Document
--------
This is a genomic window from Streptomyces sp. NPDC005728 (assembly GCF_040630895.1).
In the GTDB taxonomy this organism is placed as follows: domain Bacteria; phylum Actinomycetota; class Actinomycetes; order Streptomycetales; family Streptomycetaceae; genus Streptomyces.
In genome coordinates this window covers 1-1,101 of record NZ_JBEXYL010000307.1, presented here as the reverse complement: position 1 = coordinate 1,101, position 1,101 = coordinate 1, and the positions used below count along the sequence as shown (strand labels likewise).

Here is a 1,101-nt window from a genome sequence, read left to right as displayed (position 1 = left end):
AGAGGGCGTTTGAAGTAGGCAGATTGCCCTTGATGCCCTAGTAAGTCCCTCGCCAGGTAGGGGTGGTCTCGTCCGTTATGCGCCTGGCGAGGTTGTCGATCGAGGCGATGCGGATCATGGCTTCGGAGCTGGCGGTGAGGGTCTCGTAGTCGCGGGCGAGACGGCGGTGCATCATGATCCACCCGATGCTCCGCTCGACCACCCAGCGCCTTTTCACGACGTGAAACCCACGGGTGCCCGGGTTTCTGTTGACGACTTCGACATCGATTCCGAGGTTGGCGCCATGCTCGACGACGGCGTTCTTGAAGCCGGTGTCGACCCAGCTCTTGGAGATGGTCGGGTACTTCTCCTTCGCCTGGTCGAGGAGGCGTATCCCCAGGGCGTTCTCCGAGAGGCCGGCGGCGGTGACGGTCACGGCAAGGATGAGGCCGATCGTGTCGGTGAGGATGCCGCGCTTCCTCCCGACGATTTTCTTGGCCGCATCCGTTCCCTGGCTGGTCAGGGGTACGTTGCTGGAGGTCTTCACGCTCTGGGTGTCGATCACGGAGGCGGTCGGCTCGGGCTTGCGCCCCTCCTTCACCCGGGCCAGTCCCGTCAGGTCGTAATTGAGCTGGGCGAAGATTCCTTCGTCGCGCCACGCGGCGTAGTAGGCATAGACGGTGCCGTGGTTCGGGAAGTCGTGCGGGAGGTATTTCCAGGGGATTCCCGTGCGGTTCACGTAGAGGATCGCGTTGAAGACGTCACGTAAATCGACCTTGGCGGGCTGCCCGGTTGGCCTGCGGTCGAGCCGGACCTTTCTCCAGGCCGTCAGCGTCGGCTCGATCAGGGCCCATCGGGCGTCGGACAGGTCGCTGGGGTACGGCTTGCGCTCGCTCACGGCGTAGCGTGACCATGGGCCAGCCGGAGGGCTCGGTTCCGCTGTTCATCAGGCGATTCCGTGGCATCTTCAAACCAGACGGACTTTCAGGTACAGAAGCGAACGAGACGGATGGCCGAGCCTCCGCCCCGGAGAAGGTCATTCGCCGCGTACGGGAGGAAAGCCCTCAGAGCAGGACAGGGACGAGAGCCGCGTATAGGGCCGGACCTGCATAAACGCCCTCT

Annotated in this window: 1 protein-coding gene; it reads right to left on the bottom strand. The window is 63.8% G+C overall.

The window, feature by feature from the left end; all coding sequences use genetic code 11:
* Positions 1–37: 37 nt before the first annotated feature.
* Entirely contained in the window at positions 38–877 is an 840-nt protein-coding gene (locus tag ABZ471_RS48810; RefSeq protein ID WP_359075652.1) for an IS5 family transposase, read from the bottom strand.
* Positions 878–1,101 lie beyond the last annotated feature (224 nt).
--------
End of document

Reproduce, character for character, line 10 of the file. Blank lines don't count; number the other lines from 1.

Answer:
* Positions 878–1,101 lie beyond the last annotated feature (224 nt).